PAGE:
Contents Opening Remarks 1 Shin-ichi Ota Historical Overview, 1 Expectations, 2 References, 2 Opening Remarks 3 Judith L. Vaitukaitis The Need for Defined Rats and Mice in Biomedical Research: Problems, Issues, and the Current State of Affairs 5 Tatsuji Nomura Introduction, 5 Participants and Format, 5 Standardization and Quality, 6 Questions and Answers, 6 The Need for Defined Rats and Mice in Biomedical Research: Problems, Issues, and the Current State of Affairs 7 Norikazu Tamaoki Global Health Issue and the Necessity of Laboratory Animals, 7 Importance of Laboratory Animals for Human Health, 7 Laboratory Animal Models in Major Disease Categories, 8 Aspects of Future Laboratory Animal Use, 10 Questions and Answers, 10 References, 11 vii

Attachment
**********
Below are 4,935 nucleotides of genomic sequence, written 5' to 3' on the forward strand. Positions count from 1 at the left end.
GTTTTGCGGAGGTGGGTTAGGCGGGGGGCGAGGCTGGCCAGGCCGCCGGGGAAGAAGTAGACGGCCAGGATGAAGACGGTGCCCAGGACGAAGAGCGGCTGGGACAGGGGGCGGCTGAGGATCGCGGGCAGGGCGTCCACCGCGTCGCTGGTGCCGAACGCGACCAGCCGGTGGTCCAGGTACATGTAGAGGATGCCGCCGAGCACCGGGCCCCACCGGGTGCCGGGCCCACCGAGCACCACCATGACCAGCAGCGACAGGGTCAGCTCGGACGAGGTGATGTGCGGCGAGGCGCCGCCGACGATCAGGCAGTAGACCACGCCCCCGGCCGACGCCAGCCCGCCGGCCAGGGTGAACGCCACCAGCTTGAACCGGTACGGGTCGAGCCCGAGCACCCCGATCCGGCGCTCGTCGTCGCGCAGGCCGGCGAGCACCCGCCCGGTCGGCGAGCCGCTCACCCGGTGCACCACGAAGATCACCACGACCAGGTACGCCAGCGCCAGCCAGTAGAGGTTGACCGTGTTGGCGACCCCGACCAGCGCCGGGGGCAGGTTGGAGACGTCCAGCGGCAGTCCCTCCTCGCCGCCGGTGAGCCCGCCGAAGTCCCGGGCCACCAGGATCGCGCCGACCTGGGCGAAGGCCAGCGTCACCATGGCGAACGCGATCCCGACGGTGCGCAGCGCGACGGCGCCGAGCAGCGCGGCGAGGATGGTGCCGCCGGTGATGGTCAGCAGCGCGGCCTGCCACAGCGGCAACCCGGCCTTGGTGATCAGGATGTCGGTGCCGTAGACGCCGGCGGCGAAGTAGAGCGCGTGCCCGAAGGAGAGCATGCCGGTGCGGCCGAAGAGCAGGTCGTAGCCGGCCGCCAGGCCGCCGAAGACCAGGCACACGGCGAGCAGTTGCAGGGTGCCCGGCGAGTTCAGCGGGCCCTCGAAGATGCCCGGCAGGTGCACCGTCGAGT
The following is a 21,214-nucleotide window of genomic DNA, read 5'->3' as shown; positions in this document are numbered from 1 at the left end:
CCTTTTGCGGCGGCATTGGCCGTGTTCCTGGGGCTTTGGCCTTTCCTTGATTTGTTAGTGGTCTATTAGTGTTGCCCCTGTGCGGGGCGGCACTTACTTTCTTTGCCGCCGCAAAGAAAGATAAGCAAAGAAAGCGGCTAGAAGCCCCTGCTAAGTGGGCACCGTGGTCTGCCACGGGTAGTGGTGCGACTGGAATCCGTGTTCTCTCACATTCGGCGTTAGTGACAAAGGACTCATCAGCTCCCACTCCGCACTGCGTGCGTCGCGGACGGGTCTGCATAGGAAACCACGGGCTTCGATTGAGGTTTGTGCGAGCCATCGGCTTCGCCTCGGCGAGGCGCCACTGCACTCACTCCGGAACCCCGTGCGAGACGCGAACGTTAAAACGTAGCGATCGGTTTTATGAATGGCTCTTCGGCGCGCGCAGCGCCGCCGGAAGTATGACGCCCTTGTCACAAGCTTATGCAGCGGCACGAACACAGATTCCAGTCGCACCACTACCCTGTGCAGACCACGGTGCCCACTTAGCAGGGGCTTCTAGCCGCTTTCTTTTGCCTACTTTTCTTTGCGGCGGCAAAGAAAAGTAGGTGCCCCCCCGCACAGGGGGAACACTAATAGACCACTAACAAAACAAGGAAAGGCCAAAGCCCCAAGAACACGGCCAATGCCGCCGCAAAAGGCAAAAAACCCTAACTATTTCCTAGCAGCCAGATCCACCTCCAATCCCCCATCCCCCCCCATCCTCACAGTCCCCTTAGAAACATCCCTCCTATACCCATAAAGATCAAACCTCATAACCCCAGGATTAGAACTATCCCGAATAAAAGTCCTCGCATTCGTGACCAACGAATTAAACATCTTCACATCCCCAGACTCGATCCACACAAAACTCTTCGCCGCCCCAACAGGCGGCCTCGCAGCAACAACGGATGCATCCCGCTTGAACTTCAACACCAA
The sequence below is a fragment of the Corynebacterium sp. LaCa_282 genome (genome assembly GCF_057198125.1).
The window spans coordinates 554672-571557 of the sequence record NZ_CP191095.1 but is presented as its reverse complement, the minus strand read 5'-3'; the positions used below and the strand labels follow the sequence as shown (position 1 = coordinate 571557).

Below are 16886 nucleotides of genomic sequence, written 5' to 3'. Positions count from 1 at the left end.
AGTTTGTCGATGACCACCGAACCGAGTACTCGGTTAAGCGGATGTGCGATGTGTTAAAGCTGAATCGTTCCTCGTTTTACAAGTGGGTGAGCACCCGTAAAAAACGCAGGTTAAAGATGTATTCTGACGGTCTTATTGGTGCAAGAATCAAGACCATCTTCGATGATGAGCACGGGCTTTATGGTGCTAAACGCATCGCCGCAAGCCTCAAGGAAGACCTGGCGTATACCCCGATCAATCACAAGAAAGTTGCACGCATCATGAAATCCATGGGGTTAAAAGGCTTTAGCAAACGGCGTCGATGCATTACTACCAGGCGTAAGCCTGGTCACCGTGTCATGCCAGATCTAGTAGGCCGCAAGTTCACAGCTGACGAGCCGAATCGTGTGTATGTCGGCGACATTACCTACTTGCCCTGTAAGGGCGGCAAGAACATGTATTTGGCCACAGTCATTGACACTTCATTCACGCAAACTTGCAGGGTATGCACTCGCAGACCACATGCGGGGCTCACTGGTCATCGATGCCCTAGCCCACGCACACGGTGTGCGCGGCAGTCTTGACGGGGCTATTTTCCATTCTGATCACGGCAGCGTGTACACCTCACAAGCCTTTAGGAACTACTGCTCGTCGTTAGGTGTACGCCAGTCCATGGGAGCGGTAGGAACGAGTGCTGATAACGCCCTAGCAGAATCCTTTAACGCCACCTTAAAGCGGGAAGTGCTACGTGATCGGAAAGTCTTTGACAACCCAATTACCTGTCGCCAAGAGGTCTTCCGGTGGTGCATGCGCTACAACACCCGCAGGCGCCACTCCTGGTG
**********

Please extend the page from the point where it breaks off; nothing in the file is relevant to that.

viii CONTENTS The Biological Integrity of Laboratory Rodents 12 Robert O. Jacoby References, 14 Quality Testing System for SPF Animals in Japan and Problems in the Management of Such Systems 15 Toshio Itoh Role of the ICLAS Monitoring Center in the Quality Control System of Laboratory Animals, 15 Microbiological Monitoring System of the ICLAS Monitoring Center, 16 Microbiological Contamination of Laboratory Animals in Japan, 17 Conclusion, 22 References, 23 Definition of Microbiological Status of Rats and Mice / The Need for Methods of Defining Flora / International Standards for Terminology 24 Kazuaki Mannen Current Status of Microbiological Quality of Laboratory Animals in University Animal Centers in Japan, 24 Importance of Identifying Contamination, 25 Development of Rodent Pathogen Profiles and Adequacy of Detection Technology 28 Steven H. Weisbroth Problematic Issues, 36 References, 38 Current Status of Pathogen Status in Mice and Rats 39 J. Russell Lindsey Past Progress toward Reducing Pathogens, 39 Pathogens Still Pose Pervasive Risks in the United States, 40 Pathogen Status Gets Lost in the Terminology Morass, 40 Principles of Pathogen Status Are Being Compromised, 41 Scientists Have Little Appreciation of Pathogen Status, 41 References, 42 Genetic Background and Phenotypes in Animal Models of Human Diseases 44 Kuzuo Moriwaki Development of Experimental Mouse Strains, 44 Transgenic and Knockout Mice, 45 Recombinant Inbred Strains, 45 Common Disease Models, 46 Conclusion, 46 References, 47